All of these claims for reparations have mobilized popular support, and all share a degree of intuitive plausibility. The challenge to the theorist is to judge whether and which of such demands are grounded in sound principles of political normativity, so as to be able to select out the valid claims and to measure how the urgency of these claims compares with other demands on the public agenda. The most basic question for those considering the justiﬁcations of reparations is how (...) to orient their theories within the space of reasons. Do valid claims for reparation rest at the deepest level on reasons we have for redressing a past injustice? Or do they rather rest on reasons we have to improve our current relations so that we can get along better in the future? Are valid reparative demands backward- or forward-looking? (shrink)
The twentieth century saw a vigorous debate over the nature of rights. Will theorists argued that the function of rights is to allocate domains of freedom. Interest theorists portrayed rights as defenders of well-being. Each side declared its conceptual analysis to be closer to an ordinary understanding of what rights there are, and to an ordinary understand- ing of what rights do for rightholders. Neither side could win a decisive victory, and the debate ended in a standoff.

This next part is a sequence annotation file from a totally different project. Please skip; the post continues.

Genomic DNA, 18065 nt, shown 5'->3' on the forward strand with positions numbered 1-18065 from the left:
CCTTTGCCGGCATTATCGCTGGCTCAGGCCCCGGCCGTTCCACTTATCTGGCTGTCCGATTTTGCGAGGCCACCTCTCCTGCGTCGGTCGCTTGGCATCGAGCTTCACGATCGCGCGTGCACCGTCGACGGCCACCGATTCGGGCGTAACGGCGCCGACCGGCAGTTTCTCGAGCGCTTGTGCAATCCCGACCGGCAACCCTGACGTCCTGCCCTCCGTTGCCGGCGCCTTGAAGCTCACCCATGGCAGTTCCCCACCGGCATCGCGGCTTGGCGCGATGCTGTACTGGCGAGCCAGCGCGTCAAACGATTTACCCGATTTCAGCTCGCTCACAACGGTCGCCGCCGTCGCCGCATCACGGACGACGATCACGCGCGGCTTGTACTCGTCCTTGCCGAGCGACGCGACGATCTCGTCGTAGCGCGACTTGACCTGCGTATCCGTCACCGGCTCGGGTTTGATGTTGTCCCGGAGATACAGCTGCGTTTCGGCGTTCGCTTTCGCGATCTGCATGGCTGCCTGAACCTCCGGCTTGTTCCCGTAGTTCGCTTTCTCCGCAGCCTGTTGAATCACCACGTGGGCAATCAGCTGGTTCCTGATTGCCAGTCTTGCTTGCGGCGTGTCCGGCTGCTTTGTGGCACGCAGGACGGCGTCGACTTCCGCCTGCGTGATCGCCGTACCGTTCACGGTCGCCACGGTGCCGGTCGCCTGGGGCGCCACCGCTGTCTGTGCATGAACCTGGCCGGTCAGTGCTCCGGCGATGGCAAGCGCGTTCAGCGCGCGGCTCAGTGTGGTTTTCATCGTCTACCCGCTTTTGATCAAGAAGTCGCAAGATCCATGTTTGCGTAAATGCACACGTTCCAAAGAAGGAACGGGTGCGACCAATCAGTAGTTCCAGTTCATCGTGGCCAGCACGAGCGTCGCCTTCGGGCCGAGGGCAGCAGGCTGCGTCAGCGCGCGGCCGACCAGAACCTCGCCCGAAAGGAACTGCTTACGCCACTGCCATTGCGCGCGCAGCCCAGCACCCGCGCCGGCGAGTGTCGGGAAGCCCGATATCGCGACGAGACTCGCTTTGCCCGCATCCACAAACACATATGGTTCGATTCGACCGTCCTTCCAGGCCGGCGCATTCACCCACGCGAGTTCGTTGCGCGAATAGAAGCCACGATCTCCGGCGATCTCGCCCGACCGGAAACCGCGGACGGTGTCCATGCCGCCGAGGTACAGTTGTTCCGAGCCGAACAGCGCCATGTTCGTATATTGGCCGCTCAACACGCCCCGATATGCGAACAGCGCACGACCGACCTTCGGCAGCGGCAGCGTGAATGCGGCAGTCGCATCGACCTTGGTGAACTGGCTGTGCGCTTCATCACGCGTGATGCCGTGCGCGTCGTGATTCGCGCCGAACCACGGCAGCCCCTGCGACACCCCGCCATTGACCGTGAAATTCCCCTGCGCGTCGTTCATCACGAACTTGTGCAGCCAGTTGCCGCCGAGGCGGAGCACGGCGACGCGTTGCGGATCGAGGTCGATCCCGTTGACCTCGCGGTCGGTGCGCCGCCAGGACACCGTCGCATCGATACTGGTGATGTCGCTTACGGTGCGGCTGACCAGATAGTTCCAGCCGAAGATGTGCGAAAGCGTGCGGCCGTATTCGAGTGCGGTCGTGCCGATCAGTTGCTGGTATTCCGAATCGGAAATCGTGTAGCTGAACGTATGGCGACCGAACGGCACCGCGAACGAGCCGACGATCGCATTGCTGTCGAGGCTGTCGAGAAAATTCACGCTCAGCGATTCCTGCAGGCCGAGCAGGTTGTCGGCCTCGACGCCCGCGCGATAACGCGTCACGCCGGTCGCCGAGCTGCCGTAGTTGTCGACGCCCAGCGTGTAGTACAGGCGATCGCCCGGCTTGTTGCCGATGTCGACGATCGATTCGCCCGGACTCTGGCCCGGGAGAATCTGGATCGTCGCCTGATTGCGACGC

A Northern Ireland politician declared not long ago that the British people had a right not to believe the IRA’s latest statement on disarmament. Therefore, he said, the British government had no right to allow the IRA further representation at the talks. Rights assertions like these are quite common in everyday talk, even if pronouncements linking epistemic and legal rights are less so.
What morality requires of us in a world of poverty and inequality depends both on what our duties are in the abstract, and on what we can do to help. T.M. Scanlon's contractualism addresses the first question. I suggest that contractualism isolates the moral factors that frame our deliberations about the extent of our obligations in situations of need. To this extent, contractualism clarifies our common-sense understanding of our duties to distant others. The second, empirical question then becomes vital. What (...) we as individuals need to know is how to fulfil our duties to the distant poor. Moral theorists tend to base their prescriptions on simple assumptions about how the rich can help the poor. Yet a survey of the empirical literature shows how urgently we need more information on this topic before we can know what contractualist morality — or any plausible morality — requires of us. Key Words: Scanlon • contractualism • global <span class='Hi'>justice</span> • global poverty • aid effectiveness. (shrink)
Leif Wenar examines the impact on takings scholarship of the redefinition of "property" early in the twentieth century. He argues that the Hohfeldian characterization of property as rights (instead of as tangible things) forced major scholars such as Michelman, Sax, and Epstein into extreme interpretations of the Takings Clause. This extremism is unnecessary, however, since the original objections to the idea that "property is things" are mistaken.